Determining Prior Knowledge

In How Learning Works (2010), Ambrose and her colleagues noted:

Students’ prior knowledge can help or hinder learning.

There are a number of techniques that you can use to determine the prior knowledge that your students bring to your course.

BACKGROUND KNOWLEDGE PROBE – can use in the first week of class, or before introducing a new topic. Use the LMS quiz feature to prepare 2/3 open-ended, 5/6 short answer, or 10/20 multiple-choice questions that probe the students’ existing knowledge. Once all students have completed the online no-credit quiz, let the students know the results and how this will affect them as learners.  A screencast is a great way of providing class-wide feedback.

KNOWLEDGE SURVEY – Similar to a Background Knowledge Probe, but the “correct answers” are replaced.  In a knowledge survey, the students do not actually try to answer any of the questions provided. Instead, they rate (on a three point scale ) their confidence to answer the questions with their present knowledge.  Students are directed to:

  • Mark an “A” as response if you feel confident that you can now answer the question sufficiently for graded test purposes.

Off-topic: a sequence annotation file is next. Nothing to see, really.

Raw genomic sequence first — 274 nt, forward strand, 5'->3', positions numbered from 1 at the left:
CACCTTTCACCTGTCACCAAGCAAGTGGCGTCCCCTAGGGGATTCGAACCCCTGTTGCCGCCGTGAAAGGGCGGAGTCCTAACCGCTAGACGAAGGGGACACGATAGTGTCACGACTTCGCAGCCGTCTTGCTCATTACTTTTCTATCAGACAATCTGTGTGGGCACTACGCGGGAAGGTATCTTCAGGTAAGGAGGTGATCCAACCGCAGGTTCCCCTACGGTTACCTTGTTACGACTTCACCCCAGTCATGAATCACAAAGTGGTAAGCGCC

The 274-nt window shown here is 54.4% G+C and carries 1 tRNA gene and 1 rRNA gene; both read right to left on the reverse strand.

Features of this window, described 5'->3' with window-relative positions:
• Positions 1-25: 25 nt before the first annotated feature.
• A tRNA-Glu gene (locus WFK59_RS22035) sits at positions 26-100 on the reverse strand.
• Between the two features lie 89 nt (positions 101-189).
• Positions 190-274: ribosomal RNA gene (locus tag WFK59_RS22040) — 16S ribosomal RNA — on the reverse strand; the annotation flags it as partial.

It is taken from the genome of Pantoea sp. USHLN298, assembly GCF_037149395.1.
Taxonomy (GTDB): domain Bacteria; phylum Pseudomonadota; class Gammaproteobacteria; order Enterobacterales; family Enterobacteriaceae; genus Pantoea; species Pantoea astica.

• Mark a “B” response to the question if you can now answer at least 50% of it or if you know precisely where you could quickly get the information needed and could return here in 20 minutes or less to provide a complete answer for graded test purposes.
  • Mark a “C” as response to the question if you are not confident that you could adequately answer the question for graded test purposes at this time.

FOCUSED LISTING – use as a brainstorming technique to generate definitions/ descriptions of topics. Ask students in a wiki or discussion board forum to list words or phrases that describe a concept.   This can be used to generate class discussion or it could lead to students forming groups to compare lists and form the best overall description of topic.

ANTICIPATION GUIDESKimberley Moran suggested (2017) that prior knowledge can help slide a student into the learning instead of creating a barrier. She noted that one should be careful though … just because a student already knows something doesn’t mean they know it correctly. One can use anticipation guides to help correct those misconceptions before asking students to build on that knowledge. It’s not cheating to get kids connected to what’s about to be learned, it’s intelligent teaching.

MISCONCEPTION/PRECONCEPTION CHECK – particularly useful in classes with controversial/sensitive issues. Select a handful of troublesome beliefs that are common and most likely to interfere with students’ learning, and create a simple questionnaire. Explain to your students the purpose and when they should expect to receive feedback.